Back in 1936, just five years after Shoreline Water District was founded, we were ever so proud to construct our area’s first-ever, brand new 50,000 gallon elevated water reservoir located at 15th Avenue NE and NE 180th Street, with the goal of providing adequate water pressure to area residents.
As more residences and businesses came into the area and demand for service grew, a second 400,000 gallon reservoir was constructed in 1950, adjacent to the first reservoir.
Finally in 1976, we demolished the old 50,000 gallon elevated reservoir and built our largest reservoir yet—the North City Reservoir, able to hold up to 3.7 million gallons—located adjacent to the 400,000 gallon reservoir.
The Dual Purpose of Water Reservoirs
Many people are not aware that water reservoirs serve two purposes: to hold water in reserve, and to maintain proper water pressure within a given service area. In order to be able to utilize more of the North City Reservoir’s stored water, we built a Pump Station adjacent to the reservoir in 1994.
Our area’s water capacity and pressure remained adequate until 2007 (Washington State Department of Health identifies storage volume requirements based on both population and non-residential uses). During that year, we took a close look at the overall system to decide what was best for our growing community—constructing a fourth water reservoir, or making a connection to a different water source (the Cedar River Watershed) via our water supplier, Seattle Public Utilities (SPU). (To date all of our water has been sourced from the Tolt River via SPU.)
After careful systems analysis by our engineering consultants to explore every available option, we determined that a second water connection was the most cost effective solution for ratepayers, as it would eliminate the need for additional storage within our current service area. (Should the City of Shoreline or Lake Forest park choose to change development density in our area, a new needs analysis would be required).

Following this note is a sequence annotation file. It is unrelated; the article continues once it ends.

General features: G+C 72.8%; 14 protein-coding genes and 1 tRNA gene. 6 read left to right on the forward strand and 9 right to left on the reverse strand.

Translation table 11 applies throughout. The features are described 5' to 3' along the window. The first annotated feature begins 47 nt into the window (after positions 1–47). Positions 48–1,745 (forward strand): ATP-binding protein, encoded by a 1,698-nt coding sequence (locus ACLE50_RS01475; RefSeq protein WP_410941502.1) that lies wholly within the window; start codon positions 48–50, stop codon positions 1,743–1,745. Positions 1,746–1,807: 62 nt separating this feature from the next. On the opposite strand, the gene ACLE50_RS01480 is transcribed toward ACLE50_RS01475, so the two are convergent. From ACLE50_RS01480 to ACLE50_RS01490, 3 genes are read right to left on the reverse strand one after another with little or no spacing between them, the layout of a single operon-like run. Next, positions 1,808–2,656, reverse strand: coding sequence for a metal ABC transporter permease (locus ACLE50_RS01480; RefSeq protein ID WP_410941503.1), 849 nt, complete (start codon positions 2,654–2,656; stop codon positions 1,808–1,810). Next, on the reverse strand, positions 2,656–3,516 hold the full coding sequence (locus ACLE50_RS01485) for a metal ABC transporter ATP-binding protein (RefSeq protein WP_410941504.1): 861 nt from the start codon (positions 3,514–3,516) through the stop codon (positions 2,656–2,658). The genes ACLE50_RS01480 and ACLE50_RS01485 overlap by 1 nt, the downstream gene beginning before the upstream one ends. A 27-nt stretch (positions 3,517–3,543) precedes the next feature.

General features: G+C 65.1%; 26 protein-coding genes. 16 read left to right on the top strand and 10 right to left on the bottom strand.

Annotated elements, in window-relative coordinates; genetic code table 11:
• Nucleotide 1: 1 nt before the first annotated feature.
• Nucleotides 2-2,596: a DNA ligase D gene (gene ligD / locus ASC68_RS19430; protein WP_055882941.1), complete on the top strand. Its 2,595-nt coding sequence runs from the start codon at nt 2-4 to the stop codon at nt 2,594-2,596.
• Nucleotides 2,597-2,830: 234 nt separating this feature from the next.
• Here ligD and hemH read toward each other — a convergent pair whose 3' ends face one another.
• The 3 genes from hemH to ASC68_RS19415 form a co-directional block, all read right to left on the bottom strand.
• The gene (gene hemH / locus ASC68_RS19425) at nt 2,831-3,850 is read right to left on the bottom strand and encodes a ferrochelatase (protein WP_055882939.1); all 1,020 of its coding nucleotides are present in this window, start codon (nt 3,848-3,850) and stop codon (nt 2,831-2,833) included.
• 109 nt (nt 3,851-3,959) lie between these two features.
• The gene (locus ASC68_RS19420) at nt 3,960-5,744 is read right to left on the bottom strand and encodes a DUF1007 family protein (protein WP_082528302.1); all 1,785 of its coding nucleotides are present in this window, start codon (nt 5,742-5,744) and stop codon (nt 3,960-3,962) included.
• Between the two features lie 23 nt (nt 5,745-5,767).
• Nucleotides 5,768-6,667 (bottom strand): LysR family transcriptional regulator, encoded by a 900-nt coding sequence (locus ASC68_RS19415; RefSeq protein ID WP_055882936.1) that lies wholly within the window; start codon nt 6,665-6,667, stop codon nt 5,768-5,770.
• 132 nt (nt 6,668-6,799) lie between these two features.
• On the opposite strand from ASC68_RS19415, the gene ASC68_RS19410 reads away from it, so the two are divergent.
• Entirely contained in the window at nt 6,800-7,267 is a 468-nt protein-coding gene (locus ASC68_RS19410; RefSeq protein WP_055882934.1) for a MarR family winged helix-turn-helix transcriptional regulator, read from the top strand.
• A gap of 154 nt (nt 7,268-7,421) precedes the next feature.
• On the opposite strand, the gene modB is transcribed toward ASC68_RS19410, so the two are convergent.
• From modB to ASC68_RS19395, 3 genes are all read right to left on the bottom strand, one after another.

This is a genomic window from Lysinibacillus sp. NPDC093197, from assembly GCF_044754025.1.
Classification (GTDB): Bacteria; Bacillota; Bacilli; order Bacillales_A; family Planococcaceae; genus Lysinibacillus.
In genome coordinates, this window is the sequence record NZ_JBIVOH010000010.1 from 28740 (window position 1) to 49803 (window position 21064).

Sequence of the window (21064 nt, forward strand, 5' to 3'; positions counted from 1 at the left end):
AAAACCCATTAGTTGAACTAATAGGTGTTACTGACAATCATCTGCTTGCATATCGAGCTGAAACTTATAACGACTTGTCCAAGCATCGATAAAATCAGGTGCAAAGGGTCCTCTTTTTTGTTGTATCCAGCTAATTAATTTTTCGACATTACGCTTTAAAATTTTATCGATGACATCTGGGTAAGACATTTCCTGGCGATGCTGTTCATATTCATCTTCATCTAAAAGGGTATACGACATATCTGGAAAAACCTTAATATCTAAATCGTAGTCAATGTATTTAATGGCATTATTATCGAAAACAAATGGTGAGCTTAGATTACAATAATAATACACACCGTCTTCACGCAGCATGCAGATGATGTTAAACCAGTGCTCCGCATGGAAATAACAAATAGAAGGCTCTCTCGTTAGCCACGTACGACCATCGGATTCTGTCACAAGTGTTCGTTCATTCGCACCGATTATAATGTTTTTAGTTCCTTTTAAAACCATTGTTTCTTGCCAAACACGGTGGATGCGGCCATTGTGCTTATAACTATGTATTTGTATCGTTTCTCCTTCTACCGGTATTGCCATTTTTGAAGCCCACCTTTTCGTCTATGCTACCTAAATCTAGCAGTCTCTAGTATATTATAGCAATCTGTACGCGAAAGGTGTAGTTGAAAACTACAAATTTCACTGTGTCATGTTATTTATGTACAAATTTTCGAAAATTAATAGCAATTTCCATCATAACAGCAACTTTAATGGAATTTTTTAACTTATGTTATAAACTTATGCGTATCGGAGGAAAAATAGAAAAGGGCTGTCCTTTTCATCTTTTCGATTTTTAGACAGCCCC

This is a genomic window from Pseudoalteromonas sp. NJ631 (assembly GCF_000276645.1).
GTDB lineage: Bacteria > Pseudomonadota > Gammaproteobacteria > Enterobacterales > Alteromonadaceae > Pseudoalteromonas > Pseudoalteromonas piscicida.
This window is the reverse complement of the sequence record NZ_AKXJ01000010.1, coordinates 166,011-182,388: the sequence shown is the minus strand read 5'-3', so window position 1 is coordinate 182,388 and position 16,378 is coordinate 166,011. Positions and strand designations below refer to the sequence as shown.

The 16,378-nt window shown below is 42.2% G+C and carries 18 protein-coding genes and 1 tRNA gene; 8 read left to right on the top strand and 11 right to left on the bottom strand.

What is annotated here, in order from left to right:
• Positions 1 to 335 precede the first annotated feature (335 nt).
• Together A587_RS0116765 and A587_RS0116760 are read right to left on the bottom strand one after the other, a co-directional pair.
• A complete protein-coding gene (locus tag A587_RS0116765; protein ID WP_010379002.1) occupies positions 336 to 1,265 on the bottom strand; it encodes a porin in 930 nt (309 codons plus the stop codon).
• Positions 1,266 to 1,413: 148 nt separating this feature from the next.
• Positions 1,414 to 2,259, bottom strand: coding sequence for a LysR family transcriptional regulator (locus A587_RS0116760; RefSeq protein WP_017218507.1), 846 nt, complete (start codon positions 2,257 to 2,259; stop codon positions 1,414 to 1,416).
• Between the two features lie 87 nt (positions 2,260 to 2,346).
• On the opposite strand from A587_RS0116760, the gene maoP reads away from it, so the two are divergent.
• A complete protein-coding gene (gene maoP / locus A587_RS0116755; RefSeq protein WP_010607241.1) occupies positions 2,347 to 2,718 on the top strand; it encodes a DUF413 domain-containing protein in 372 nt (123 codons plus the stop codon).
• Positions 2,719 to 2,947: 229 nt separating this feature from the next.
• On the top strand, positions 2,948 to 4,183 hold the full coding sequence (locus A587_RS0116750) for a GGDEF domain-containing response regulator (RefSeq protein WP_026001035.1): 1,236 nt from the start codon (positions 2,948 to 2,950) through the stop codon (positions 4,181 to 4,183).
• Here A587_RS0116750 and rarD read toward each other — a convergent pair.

We approached and received permission from SPU to establish this new connection to the Cedar River source. With that connection in place, we identified what parameters would be necessary to design a new Pump Station so that it could distribute the enhanced water pressure as effectively as possible.
Scope of the Projects at North City
We began by obtaining a lot line adjustment in order to better utilize the property, after which we removed the 400,000 gallon reservoir to make more space on the site for the new pump station.
The first project—design and construction of a new pump station—will provide connection from an alternate pressure zone, along with significantly enhanced efficiency that will enable us to pump water to almost the entire District service area. The District has been working closely with design engineer BHC Consultants; the project will go out to bid in approximately June or July of this year, with an estimated 14 months of construction.
The second project will entail internal and external improvements to the 3.7 million gallon storage tank, as well as a fresh coat of paint. Our consultant RH2 Engineers expects to have this project out to bid in March and be completed by mid Summer 2013. Passersby can expect to see scaffolding erected around the reservoir for almost the entire duration.
The third project will be to install 540 feet of new water main at the intersection of 15th Avenue NE and 24th Avenue NE, to improve water pressure in that area. Our engineers, BHC Consultants, expect to have the project designed and constructed by mid summer 2013, prior to the City of Shoreline starting their seal coat project in this same area.